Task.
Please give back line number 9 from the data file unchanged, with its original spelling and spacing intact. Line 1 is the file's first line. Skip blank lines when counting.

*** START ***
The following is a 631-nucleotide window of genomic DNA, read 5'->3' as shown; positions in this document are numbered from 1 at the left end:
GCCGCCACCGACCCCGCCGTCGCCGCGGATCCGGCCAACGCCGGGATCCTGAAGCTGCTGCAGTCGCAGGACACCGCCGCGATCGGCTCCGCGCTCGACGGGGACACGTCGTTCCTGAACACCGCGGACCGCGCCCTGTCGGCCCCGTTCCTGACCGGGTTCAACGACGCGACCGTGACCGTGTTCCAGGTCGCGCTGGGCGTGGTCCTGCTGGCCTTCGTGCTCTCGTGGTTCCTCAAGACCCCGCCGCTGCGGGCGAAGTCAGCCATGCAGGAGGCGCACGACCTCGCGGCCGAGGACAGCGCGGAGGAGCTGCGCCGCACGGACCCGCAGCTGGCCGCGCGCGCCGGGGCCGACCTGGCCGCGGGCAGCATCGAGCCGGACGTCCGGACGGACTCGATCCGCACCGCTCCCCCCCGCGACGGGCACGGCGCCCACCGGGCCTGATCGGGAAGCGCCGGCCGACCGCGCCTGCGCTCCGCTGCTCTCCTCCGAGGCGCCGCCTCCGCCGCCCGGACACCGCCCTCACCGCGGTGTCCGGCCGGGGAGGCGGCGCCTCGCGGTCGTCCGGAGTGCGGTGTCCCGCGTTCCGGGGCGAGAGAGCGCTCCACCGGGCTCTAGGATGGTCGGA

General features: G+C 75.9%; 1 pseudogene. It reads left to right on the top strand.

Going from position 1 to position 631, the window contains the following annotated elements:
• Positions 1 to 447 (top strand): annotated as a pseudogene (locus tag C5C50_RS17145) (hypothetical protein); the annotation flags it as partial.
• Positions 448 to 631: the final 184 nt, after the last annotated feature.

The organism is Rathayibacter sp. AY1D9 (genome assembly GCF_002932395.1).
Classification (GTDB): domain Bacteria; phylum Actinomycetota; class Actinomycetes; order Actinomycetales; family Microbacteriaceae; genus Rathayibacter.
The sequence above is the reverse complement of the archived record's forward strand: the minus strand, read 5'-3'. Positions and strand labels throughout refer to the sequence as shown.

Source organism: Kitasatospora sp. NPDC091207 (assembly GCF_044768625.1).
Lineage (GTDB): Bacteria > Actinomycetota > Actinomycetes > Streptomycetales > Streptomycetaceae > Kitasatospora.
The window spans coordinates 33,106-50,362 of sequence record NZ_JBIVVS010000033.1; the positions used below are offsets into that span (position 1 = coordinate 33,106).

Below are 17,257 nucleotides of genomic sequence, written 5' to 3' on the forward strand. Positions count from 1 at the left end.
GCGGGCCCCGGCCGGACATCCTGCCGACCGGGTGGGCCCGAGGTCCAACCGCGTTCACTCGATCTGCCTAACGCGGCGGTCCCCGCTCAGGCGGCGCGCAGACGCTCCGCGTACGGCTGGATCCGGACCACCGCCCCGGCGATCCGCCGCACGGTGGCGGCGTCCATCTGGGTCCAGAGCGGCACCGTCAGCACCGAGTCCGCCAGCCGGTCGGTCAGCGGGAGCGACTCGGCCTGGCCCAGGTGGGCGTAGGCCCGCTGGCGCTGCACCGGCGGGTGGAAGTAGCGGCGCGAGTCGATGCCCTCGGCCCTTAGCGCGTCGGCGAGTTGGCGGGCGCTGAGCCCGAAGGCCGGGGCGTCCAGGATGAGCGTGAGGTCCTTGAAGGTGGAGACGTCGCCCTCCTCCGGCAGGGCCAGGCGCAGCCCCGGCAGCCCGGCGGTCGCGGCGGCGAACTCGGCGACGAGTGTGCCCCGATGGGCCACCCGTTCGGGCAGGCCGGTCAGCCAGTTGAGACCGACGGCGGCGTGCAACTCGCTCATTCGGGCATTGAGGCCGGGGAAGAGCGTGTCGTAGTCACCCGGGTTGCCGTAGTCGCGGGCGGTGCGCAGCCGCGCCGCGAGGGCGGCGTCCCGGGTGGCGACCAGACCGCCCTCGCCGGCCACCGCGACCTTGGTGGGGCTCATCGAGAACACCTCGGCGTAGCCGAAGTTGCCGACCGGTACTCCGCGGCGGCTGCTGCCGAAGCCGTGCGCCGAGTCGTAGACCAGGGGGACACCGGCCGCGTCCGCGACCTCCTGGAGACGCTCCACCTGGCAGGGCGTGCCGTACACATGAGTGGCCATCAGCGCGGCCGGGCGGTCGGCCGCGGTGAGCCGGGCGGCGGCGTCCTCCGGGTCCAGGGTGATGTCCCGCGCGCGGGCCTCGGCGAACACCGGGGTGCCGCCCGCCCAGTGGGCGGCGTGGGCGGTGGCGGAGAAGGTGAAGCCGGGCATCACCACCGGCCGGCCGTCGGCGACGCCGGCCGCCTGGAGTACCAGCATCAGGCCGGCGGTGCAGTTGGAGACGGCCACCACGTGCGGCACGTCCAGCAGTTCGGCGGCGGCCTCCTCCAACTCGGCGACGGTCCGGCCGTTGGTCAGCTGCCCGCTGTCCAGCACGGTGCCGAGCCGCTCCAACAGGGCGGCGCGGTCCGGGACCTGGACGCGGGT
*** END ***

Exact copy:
The sequence above is the reverse complement of the archived record's forward strand: the minus strand, read 5'-3'. Positions and strand labels throughout refer to the sequence as shown.